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Brain and Mental Performance Aging Alzheimer's Disease Behavior

Sexual Satisfaction May Help Delay Dementia

8 months, 1 week ago

4970  0
Posted on Oct 19, 2023, 4 p.m.

There is even more reason to enjoy a round of passion with your partner as a growing body of evidence suggests that sexual satisfaction among older adults could help to delay or prevent cognitive decline. Recent research from the Department of Family Sciences at the University of Kentucky adds another layer to the mounting evidence.

Allison Smith, MS, and associates wanted to explore what changes might occur over time in long-term cognitive status in relation to intimacy and sexuality among older adults. To do this they collected data from 155 participants to explore sexual satisfaction, romance with a partner, beliefs regarding sexuality, emotional intimacy, and social support. The team analyzed the data in relation to changes in cognitive status over a 10-year study period. 

According to the researchers, 33.5% of the participants developed cognitive impairment during the course of the 10-year period, and those with greater levels of baseline sexual satisfaction were less likely to develop mild cognitive impairment or dementia. These findings are in line with results from other studies

Throughout one’s lifetime, everyone experiences changes, including changes in intimacy and sexuality. These changes can occur for a variety of reasons, including mental decline and the development of diseases such as dementia, and Alzheimer’s disease (AD) which is the most common form of dementia, contributing to 60-70% of cases. AD can cause changes in both the individual and caregivers. 

An individual typically experiences changes in memory and behaviors, becoming more stressed, worried, depressed, or becoming angrier are all common. The person may become clingier or forget having a life together with a caregiver. These changes could cause a caregiver to pull away from a person with dementia both physically and emotionally, as the demands on a caregiver are many. Learning how to cope with the changes and associated challenges of dementia takes much time, willpower, continuous effort, and support. 

The changes may cause both people to lose interest in sex, caregivers may feel like it is wrong to have relations with a person with dementia, the person with dementia may forget who the other person is or even how to have sex, medications can affect interest in sex, and low self-esteem/depression can also affect levels of desire of both people. Hypersexuality can also happen in those with AD, this is when a person becomes overly interested in sex. Sometimes medication is required to help the person control their behaviors. But couples can find intimate/affectionate things to do together, like holding hands, cuddling, hugging, dancing, or nonsexual massage. Some caregivers partake in self-gratification to help meet their sexual needs.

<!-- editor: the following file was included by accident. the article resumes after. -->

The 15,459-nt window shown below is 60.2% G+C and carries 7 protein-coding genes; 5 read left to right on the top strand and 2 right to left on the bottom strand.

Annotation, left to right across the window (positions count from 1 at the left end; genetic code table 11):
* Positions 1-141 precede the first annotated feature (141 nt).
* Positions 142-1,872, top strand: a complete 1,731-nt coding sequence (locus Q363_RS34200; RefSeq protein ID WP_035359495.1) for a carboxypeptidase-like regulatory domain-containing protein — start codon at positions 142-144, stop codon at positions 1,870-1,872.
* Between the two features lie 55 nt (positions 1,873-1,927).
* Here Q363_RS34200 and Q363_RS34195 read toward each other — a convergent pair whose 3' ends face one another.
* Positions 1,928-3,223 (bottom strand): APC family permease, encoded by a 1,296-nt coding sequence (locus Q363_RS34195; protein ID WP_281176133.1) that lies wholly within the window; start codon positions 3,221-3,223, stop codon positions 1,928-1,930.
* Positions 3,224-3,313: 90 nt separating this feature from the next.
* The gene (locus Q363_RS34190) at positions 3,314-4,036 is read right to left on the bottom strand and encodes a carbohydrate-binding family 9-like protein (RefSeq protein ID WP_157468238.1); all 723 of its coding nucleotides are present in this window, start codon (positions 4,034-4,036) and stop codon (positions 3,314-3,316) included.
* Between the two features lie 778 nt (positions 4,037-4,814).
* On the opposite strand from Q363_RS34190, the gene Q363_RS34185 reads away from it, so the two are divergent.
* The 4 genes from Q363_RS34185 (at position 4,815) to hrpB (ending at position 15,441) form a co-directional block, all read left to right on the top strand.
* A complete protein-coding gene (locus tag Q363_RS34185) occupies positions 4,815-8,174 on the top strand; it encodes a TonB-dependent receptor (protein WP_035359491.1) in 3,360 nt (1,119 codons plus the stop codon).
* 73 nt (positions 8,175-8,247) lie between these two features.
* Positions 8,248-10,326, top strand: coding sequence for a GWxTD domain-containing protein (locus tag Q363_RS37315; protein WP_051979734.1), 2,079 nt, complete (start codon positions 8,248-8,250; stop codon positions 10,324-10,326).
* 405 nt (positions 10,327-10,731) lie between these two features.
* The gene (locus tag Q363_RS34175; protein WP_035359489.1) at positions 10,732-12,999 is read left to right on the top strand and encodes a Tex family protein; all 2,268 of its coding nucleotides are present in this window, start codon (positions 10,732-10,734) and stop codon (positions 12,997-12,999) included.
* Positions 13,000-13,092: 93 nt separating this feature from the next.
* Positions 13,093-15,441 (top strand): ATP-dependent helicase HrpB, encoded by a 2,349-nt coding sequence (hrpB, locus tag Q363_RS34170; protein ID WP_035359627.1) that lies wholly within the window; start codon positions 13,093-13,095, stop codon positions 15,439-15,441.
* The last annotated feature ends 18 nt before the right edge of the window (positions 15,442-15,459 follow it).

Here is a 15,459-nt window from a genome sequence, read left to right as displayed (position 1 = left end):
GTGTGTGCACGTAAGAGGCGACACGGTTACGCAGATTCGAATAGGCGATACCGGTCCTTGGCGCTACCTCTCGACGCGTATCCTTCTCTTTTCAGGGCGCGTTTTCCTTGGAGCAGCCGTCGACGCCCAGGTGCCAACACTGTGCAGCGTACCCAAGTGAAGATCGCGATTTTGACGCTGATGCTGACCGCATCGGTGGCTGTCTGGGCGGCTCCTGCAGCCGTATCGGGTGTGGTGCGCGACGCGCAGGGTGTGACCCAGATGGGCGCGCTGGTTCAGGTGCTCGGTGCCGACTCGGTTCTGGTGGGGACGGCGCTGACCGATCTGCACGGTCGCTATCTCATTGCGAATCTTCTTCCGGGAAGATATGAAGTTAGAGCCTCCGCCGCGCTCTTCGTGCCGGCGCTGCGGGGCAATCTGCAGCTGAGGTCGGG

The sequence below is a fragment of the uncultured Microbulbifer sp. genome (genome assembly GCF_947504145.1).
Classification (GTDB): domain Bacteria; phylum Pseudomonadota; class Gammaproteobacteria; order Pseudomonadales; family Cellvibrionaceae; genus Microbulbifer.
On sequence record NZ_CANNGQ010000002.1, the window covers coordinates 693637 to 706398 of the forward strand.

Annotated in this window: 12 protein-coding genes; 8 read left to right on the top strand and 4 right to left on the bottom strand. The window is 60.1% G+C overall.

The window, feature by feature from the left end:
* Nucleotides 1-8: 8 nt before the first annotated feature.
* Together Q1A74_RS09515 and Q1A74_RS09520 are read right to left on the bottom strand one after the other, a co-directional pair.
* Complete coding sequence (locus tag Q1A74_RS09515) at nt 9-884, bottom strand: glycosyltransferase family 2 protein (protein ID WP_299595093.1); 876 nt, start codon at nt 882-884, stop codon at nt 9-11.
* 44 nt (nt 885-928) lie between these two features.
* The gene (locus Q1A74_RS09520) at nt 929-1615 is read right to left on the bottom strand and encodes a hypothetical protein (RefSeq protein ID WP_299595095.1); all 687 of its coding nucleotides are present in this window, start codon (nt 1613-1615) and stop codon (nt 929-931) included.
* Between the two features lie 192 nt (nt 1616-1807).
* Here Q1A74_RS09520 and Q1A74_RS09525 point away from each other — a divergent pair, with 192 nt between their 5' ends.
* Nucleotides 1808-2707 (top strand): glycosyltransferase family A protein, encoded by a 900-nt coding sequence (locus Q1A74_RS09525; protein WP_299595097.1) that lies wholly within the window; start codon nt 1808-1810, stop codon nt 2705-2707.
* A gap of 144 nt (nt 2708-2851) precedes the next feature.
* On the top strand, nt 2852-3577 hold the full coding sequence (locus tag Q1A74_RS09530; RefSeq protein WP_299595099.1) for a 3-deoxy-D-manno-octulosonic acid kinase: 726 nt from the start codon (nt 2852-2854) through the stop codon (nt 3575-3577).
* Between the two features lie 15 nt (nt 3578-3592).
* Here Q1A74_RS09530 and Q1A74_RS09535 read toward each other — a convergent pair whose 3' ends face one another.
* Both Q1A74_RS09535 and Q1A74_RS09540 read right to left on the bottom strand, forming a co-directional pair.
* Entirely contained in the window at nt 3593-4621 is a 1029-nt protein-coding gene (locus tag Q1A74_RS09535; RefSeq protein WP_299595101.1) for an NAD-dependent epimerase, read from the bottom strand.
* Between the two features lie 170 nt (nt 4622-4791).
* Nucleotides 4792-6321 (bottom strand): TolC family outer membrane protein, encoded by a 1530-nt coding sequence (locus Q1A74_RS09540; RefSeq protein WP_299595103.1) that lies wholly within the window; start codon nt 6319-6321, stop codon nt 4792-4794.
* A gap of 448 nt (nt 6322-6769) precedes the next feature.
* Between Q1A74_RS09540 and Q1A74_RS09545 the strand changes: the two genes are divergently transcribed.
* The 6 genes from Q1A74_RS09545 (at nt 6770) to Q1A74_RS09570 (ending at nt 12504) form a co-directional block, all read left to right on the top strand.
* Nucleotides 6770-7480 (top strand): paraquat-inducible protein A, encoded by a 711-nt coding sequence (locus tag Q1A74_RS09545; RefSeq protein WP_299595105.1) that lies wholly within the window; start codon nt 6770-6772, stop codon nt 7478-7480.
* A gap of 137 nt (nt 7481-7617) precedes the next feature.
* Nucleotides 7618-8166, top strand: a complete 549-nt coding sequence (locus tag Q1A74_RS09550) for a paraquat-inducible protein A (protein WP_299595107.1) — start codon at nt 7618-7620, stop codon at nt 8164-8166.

While caring for a person it is important not to forget to take care of yourself. Support groups can be immensely valuable in many ways, and the relationships formed can help to get you through times when you feel overwhelmed and can’t carry on. Support groups are full of people who want to help because they know firsthand that everyone needs help from time to time, and that it is not breaking a trust or disloyalty to seek support from people outside of the partnership or family. 

If you would like to learn more about dementia or Alzheimer’s disease, the NIH has resources that can be viewed by clicking here, and the Alzheimer’s Association also has a lot of resources and support, click here to be taken to their website. Additionally, the ADEAR Center offers a variety of free resources for families and caregivers about Alzheimer’s and related dementia. The staff there can help you via email, phone, or written requests as well as provide referrals to other local or national resources

As with anything you read on the internet, this article should not be construed as medical advice; please talk to your doctor or primary care provider before changing your wellness routine. This article is not intended to provide a medical diagnosis, recommendation, treatment, or endorsement.

Opinion Disclaimer: The views and opinions expressed in this article are those of the author and do not necessarily reflect the official policy of WHN/A4M. Any content provided by guest authors is of their own opinion and is not intended to malign any religion, ethic group, club, organization, company, individual, or anyone or anything.

Content may be edited for style and length.

References/Sources/Materials provided by:

aego223@uky.edu

https://www.ncbi.nlm.nih.gov/pmc/articles/PMC8897809/

https://link.springer.com/article/10.1007/s10508-018-1193-8

http://fam.ca.uky.edu/

https://www.who.int/news-room/fact-sheets/detail/dementia).

https://www.nia.nih.gov/health/topics/alzheimers-and-dementia

https://www.alz.org/

https://www.nia.nih.gov/health/about-adear-center

https://www.alzheimers.gov/

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